It is a really crisp, dense, and pungent garlic: perfect for any garlic dish, but stronger than the ones at our grocery stores at home, so keep that in mind when reading the amount used here.
Did I say this was a family affair? This family works together whenever there is work to be done.Â It’s time to get down to business and clean a lot of garlic. Everyone helps. Every single person. This is a family affair. Actually, everything is.
That is one of the many things Vanja has brought to our personal relationship. We work together both in and outside of the house. As an independent woman for many years, it took some getting used to. I just expected him to do “his things”, and me to do “mine” and then we would get together for leisure time when everything was accomplished. I have learned a lot from Vanja through our working together and it has definitely enriched our relationship.
We are getting there.
Tuzla, a city nearby, but not in the Republic of Srbska portion of Bosna, has been a salt mining centre for thousands of years. Of course we used Tuzla salt. Pava buys her Biber (pepper) in small packets. The paprika below we did not use as it was not fresh enough. We also needed a little hot paprika for this recipe.
Most of the tools still used in this region and sold at the markets are all hand made. This pestle is a hand made pestle used to crush the garlic.
The car was backed out of the shed and the table set up for the sausage making. I have never seen such an old grinder, and it had been so many years since the family had made sausage that it took a while to figure out how to use the sausage making parts of it.
Pava broke up the garlic in her processor, first, but not too much!
Then Vanja ground it with the pestle until it was mushy. I am not sure why it wasn’t just done like this in the processor. Maybe because there is more control by hand?
This is how it looked when Pava said, “Enough!”
There is no recipe here. This is domestic artisan sausage made through the generations. Pava just knows how much. She poured ample salt into a small bowl and added a small amount of water to it faster than I could take pictures of how much, but my guess from being there would be that she added a quarter cup of salt and a quarter cup of water together.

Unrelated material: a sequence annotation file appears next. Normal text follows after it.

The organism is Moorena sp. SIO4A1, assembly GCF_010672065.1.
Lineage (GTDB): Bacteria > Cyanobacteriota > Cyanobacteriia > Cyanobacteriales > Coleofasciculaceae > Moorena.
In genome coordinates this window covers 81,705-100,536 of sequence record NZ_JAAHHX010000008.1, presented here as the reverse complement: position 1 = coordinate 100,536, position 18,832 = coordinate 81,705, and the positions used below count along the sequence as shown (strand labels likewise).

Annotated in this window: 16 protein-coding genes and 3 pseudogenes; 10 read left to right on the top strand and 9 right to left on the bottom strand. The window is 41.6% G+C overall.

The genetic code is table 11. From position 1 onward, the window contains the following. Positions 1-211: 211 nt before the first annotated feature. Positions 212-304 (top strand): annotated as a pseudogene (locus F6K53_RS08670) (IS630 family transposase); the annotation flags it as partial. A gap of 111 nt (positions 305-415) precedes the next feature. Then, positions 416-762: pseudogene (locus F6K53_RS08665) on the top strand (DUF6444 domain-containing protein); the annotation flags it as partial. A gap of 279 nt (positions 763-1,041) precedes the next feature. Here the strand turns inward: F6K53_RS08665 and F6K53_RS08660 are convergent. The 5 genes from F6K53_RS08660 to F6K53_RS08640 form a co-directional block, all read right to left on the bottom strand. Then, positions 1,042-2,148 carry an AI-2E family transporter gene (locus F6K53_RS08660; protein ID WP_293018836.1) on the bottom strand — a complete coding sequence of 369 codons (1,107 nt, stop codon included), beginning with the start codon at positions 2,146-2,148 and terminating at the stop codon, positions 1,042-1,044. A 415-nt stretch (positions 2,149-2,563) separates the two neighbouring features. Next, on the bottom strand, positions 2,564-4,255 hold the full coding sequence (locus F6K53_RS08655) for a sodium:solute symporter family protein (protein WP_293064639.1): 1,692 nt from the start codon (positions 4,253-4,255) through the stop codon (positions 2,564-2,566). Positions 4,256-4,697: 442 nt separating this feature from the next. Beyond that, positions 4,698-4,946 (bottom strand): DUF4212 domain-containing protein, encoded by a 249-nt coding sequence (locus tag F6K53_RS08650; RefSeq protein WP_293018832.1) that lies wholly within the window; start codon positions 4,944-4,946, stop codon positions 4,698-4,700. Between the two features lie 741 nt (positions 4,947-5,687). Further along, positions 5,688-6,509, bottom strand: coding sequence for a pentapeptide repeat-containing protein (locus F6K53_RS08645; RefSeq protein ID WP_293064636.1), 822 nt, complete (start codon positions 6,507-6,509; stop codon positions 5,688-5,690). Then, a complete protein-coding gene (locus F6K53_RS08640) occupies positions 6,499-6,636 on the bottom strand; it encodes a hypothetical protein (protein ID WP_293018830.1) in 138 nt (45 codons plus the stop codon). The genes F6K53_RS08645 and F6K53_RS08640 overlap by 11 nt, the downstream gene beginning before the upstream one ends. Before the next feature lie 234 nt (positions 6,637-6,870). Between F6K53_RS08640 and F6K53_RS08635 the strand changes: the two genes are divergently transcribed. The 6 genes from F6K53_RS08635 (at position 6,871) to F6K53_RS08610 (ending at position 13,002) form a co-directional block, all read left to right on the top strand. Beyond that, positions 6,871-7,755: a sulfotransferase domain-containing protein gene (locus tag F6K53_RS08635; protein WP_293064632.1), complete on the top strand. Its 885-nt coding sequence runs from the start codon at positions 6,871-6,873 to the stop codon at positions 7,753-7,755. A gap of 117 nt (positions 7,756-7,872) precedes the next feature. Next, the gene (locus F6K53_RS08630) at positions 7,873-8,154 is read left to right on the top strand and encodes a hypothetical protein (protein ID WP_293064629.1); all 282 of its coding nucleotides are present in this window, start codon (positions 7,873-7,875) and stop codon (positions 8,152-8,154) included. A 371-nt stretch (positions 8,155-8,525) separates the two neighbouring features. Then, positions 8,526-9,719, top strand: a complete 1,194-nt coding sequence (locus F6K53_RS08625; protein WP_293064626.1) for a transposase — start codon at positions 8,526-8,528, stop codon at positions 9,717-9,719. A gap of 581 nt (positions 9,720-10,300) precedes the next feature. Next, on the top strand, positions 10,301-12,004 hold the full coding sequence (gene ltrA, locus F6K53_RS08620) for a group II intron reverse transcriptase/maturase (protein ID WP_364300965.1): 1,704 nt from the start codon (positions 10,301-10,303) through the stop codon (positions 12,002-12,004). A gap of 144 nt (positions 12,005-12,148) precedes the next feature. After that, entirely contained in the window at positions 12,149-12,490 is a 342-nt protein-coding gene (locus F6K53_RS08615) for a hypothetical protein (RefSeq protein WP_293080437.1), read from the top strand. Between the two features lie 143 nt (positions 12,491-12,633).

Now she pours it into the pulverized garlic.
And, directs Vanja to use the pestle again to work the salt into the garlic. This he does until a liquid paste begins to appear; it doesn’t take him long, and the mixture doesn’t change too much from what it looks like below.
Petar gets the meat ready.
So, we have about 5 kilos of pork and to that added approximately a tablespoon of salt, a teaspoon of pepper, two tablespoons of paprika and a teaspoon of hot paprika.
About two thirds of the garlic and salt mixture was also added. The remainder was set aside.
Vanja is a great meat mixer. A tiny portion of the raw meat gets tasted and all tasters agreed that the following was needed: another tablespoon of salt, two more teaspoons of pepper and another tablespoon of paprika.
The intestine casings had been frozen. Pava had thawed them the night before and they must be kept in water so they do not dry out. They are always tied a certain way so everyone knows how to use them.
A little more of the salt and garlic mixture is added so that about three quarters of it has now been used.
Pava (and her 50th anniversary party red fingernails) show me the tie in the casings.
Before the sausage is made, the meat must be sampled. There is an oven in the smoke house that is an electric oven. In this shed, they have the wood burning oven which is used to do almost all preserving: ajvar, jams, pickles, juices, and so on. Today the fire is built to test the seasonings in the meat before the sausage will be made.
The raw meat was again tested and the tasters all agreed that more salt was needed. In goes another tablespoon. Perfect.
Except there is no spice. This domestic sausage is not to be hot, but it must have some heat. Pava goes to her personal stash as what she had originally given us was not hot enough.
So, more heat with the salt and more paprika to balance it: another tablespoon of each.
Vanja has had it with mixing. Enough! Let’s try it!
A generous portion of the meat is fried for testing.
This is Petar’s job. He made the sarma. He made the sausage. He smokes the meat. Now, it is his sons turn, but the cooking is his. He hovers lover it like a mother hen over her chicks.
It smells delicious and tasted incredible. But, I don’t know how it is “supposed to” taste.
All of the tasters agree that this is fantastic sausage: let’s make it. Then, Igor, Vanja’s brother says it needs more garlic. There is an excited discussion amongst them all. Yes, this definitely does need more garlic. When you eat the domestic sausage, you should experience the garlic, immediately.
As there is enough salt at this point, the remainder of the garlic salt mixture is washed and strained and added to the mix. Perfect. Really, perfect. Time to get these sausages made. I could see the anticipation in the eyes of the men. The primordial meat eater rears its head inside of each of them: Grrrr! Arrr! Arrr! Arrr! Meat! We want meat! Let’s get this meat made so we can eat it! Petar redies the intestine by blowing air into it. Yes, that is what you do.